Design of a stable nanocrystalline alloy
Author(s)Murdoch, Heather A. (Heather Ann)
Massachusetts Institute of Technology. Department of Materials Science and Engineering.
Christopher A. Schuh.
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Nanocrystalline materials are inherently unstable due to their high material fraction of grain boundaries, preventing their improved properties from being used in application. To stabilize the nanoscale grain size against rampant growth, past literature has proposed lowering the grain boundary energy through solute segregation to the boundaries. This approach has seen varied experimental success, using a metric of segregation strength to select an alloying element. In those alloys were some measure of stabilization is gained through alloying, precipitation of a second phase disrupts the necessary segregation state and triggers grain growth. This work considers the total stability of a nanocrystalline alloy -- both stability against grain growth and stability against second phase precipitation -- by examining the changes in free energy associated with segregation and nanostructuring. It is discovered that the relationship of segregation and mixing enthalpies for a particular system dictates the nanocrystalline stability of the alloy. Nanocrystalline stability maps are constructed for several conditions that can be used to predict an alloy's ability to support a nanostructure. Also revealed by the generation of stability maps are new types of stable nanocrystalline phases - in addition to the expected nano-phase stabilized by solute decoration of the grain boundary, a solute-rich nanocrystalline phase is expected to be stable under some conditions, as is an amorphous phase. To connect material systems to the results predicted by this work, a new model for the enthalpy of segregation was derived.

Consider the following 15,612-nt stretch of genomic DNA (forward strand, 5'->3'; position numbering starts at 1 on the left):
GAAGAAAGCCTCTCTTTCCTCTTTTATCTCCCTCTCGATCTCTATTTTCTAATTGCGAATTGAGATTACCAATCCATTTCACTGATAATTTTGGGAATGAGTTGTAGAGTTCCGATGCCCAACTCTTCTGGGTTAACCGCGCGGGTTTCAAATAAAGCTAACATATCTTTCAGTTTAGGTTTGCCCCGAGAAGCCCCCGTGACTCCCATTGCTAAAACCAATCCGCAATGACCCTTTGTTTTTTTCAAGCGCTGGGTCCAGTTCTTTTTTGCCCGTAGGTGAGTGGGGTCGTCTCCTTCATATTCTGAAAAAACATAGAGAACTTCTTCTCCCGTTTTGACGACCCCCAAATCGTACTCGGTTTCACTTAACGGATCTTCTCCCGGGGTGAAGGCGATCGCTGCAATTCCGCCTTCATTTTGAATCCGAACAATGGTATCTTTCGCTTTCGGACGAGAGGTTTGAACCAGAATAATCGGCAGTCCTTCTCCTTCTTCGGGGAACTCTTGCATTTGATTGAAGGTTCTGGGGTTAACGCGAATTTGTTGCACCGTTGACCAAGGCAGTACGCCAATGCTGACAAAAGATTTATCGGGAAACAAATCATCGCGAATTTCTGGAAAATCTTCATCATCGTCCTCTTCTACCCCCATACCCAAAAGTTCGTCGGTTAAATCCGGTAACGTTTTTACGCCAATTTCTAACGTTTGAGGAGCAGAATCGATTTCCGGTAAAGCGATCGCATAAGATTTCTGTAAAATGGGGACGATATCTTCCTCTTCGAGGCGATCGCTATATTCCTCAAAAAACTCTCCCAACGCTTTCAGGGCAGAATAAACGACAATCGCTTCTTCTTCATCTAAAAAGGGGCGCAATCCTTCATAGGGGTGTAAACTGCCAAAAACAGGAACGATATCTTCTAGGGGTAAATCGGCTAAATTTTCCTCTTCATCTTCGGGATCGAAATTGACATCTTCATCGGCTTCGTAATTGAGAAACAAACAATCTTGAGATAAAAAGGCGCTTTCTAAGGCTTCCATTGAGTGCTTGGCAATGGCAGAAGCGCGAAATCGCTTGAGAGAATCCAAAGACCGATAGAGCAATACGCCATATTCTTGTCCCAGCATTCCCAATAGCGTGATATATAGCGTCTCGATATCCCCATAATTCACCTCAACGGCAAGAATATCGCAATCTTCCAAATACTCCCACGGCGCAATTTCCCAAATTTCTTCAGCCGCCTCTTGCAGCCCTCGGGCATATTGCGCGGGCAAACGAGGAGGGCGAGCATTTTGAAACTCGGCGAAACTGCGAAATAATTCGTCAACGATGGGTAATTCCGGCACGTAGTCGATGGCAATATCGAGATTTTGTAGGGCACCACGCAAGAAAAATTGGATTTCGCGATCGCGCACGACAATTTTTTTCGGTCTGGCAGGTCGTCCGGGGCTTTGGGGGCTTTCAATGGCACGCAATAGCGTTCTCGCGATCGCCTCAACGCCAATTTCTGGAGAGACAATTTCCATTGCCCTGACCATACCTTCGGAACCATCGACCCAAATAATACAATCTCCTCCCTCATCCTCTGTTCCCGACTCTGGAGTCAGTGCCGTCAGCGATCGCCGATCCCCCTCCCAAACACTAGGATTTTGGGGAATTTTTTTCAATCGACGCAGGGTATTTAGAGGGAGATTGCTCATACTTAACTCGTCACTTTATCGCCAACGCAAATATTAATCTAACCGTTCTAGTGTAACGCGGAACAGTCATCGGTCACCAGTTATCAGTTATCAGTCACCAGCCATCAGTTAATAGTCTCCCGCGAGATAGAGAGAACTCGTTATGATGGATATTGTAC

Thesis: Ph. D., Massachusetts Institute of Technology, Department of Materials Science and Engineering, 2013."June 2013." Cataloged from PDF version of thesis.Includes bibliographical references (pages 129-138).
DepartmentMassachusetts Institute of Technology. Department of Materials Science and Engineering.
Massachusetts Institute of Technology
Materials Science and Engineering.